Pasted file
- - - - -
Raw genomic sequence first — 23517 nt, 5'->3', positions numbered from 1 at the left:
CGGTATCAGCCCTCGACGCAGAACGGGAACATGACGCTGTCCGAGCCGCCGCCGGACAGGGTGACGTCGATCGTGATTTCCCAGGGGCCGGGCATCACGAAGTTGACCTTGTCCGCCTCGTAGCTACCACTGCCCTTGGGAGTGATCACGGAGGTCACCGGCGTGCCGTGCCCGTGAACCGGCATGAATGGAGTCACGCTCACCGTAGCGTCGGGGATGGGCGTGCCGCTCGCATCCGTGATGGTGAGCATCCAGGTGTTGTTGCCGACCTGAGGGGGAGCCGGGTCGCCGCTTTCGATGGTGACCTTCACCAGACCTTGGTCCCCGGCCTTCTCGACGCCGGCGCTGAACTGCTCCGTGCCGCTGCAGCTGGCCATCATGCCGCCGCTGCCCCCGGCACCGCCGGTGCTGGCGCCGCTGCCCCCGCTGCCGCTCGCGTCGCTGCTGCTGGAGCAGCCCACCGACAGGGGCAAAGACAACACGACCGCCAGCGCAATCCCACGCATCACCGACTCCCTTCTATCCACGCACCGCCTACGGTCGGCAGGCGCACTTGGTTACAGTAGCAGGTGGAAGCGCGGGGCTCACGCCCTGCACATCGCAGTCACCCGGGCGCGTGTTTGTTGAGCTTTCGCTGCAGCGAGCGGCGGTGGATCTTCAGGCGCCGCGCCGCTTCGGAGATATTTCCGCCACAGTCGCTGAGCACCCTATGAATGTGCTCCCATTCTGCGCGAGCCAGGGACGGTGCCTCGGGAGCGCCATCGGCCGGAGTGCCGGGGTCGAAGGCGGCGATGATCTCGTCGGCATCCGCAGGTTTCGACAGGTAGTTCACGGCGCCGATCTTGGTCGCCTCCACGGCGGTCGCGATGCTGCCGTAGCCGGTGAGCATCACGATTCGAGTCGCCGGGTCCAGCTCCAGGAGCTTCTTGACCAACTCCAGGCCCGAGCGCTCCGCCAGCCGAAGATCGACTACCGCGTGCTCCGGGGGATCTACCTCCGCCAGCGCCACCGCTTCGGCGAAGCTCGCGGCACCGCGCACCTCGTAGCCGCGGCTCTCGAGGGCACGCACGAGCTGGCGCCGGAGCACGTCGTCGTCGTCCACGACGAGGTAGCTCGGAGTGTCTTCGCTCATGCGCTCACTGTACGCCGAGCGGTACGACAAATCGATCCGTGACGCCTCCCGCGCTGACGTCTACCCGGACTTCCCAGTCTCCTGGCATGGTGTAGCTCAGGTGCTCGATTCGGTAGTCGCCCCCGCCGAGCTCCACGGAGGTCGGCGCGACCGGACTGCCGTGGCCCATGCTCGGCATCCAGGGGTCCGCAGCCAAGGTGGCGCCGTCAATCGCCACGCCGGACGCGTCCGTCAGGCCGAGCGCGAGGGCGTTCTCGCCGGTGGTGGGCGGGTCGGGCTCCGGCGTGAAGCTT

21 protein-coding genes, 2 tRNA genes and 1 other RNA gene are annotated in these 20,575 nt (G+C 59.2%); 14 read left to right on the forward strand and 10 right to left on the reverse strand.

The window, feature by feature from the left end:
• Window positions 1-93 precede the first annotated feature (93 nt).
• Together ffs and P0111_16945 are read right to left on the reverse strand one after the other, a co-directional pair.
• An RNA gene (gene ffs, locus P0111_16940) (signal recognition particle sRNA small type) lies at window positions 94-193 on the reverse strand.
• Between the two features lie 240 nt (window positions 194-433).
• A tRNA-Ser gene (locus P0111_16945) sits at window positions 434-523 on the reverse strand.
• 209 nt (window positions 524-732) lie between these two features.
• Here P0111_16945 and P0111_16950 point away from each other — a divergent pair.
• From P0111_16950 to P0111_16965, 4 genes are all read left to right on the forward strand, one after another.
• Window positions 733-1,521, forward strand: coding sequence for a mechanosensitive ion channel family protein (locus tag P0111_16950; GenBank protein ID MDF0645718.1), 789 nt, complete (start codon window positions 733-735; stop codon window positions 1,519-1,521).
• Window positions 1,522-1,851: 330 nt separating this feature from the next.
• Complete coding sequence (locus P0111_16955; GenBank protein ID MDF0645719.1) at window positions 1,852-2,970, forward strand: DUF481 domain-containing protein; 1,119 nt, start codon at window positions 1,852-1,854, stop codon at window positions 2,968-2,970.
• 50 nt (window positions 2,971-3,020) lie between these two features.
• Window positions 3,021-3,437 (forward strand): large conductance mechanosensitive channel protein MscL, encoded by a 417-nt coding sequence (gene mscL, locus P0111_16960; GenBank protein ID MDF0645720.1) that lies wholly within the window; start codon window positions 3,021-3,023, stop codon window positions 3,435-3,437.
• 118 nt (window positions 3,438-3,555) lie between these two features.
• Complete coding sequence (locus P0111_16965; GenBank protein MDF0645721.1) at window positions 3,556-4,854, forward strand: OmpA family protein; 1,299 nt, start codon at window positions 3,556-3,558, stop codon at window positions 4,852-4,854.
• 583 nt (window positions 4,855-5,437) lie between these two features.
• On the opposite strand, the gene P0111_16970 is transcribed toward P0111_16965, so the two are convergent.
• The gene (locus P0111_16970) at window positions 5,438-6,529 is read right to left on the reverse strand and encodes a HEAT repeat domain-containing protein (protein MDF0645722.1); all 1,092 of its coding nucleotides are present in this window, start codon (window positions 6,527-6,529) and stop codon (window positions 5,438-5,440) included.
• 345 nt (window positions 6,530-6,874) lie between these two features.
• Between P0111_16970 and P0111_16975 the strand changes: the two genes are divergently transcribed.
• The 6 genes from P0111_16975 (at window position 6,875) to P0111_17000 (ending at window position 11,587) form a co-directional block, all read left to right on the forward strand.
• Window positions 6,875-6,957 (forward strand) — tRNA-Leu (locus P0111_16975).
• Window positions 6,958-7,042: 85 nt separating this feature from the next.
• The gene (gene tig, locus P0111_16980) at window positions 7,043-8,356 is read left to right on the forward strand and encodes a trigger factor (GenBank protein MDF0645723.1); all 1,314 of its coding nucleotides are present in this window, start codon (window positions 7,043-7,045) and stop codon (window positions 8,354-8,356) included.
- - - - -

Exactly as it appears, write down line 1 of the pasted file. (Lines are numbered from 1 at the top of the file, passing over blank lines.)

Raw genomic sequence first — 23517 nt, 5'->3', positions numbered from 1 at the left: